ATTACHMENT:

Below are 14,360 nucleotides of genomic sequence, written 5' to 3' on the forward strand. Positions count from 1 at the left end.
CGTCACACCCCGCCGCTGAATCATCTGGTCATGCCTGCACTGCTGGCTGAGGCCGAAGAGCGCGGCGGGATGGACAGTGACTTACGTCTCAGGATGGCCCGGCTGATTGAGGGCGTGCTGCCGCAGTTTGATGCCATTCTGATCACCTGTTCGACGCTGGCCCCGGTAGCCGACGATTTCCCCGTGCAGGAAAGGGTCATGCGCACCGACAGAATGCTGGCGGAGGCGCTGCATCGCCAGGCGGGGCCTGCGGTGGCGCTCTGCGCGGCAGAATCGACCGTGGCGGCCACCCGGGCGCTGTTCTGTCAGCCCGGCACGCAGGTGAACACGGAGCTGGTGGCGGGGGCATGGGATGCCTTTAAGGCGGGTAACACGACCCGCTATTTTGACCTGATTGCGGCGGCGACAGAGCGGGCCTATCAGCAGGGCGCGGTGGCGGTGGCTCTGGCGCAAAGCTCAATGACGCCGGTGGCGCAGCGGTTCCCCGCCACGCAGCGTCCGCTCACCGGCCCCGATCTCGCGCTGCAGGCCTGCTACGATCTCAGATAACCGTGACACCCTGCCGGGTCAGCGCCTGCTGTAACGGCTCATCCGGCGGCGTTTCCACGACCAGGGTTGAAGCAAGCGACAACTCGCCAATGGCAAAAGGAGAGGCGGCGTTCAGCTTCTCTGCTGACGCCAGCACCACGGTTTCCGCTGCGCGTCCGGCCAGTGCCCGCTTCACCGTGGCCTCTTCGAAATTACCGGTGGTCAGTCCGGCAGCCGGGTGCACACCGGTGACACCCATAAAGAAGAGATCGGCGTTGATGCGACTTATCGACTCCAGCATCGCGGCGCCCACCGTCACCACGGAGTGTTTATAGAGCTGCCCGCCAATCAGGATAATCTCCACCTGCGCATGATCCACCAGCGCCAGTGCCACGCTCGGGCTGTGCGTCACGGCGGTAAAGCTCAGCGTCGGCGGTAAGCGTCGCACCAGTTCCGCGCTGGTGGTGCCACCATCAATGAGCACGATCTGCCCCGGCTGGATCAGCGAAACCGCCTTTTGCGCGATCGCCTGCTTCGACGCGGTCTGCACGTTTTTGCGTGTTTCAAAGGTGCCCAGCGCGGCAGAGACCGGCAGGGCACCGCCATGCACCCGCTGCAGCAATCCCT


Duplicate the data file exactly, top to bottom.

Below are 14,360 nucleotides of genomic sequence, written 5' to 3' on the forward strand. Positions count from 1 at the left end.
CGTCACACCCCGCCGCTGAATCATCTGGTCATGCCTGCACTGCTGGCTGAGGCCGAAGAGCGCGGCGGGATGGACAGTGACTTACGTCTCAGGATGGCCCGGCTGATTGAGGGCGTGCTGCCGCAGTTTGATGCCATTCTGATCACCTGTTCGACGCTGGCCCCGGTAGCCGACGATTTCCCCGTGCAGGAAAGGGTCATGCGCACCGACAGAATGCTGGCGGAGGCGCTGCATCGCCAGGCGGGGCCTGCGGTGGCGCTCTGCGCGGCAGAATCGACCGTGGCGGCCACCCGGGCGCTGTTCTGTCAGCCCGGCACGCAGGTGAACACGGAGCTGGTGGCGGGGGCATGGGATGCCTTTAAGGCGGGTAACACGACCCGCTATTTTGACCTGATTGCGGCGGCGACAGAGCGGGCCTATCAGCAGGGCGCGGTGGCGGTGGCTCTGGCGCAAAGCTCAATGACGCCGGTGGCGCAGCGGTTCCCCGCCACGCAGCGTCCGCTCACCGGCCCCGATCTCGCGCTGCAGGCCTGCTACGATCTCAGATAACCGTGACACCCTGCCGGGTCAGCGCCTGCTGTAACGGCTCATCCGGCGGCGTTTCCACGACCAGGGTTGAAGCAAGCGACAACTCGCCAATGGCAAAAGGAGAGGCGGCGTTCAGCTTCTCTGCTGACGCCAGCACCACGGTTTCCGCTGCGCGTCCGGCCAGTGCCCGCTTCACCGTGGCCTCTTCGAAATTACCGGTGGTCAGTCCGGCAGCCGGGTGCACACCGGTGACACCCATAAAGAAGAGATCGGCGTTGATGCGACTTATCGACTCCAGCATCGCGGCGCCCACCGTCACCACGGAGTGTTTATAGAGCTGCCCGCCAATCAGGATAATCTCCACCTGCGCATGATCCACCAGCGCCAGTGCCACGCTCGGGCTGTGCGTCACGGCGGTAAAGCTCAGCGTCGGCGGTAAGCGTCGCACCAGTTCCGCGCTGGTGGTGCCACCATCAATGAGCACGATCTGCCCCGGCTGGATCAGCGAAACCGCCTTTTGCGCGATCGCCTGCTTCGACGCGGTCTGCACGTTTTTGCGTGTTTCAAAGGTGCCCAGCGCGGCAGAGACCGGCAGGGCACCGCCATGCACCCGCTGCAGCAATCCCT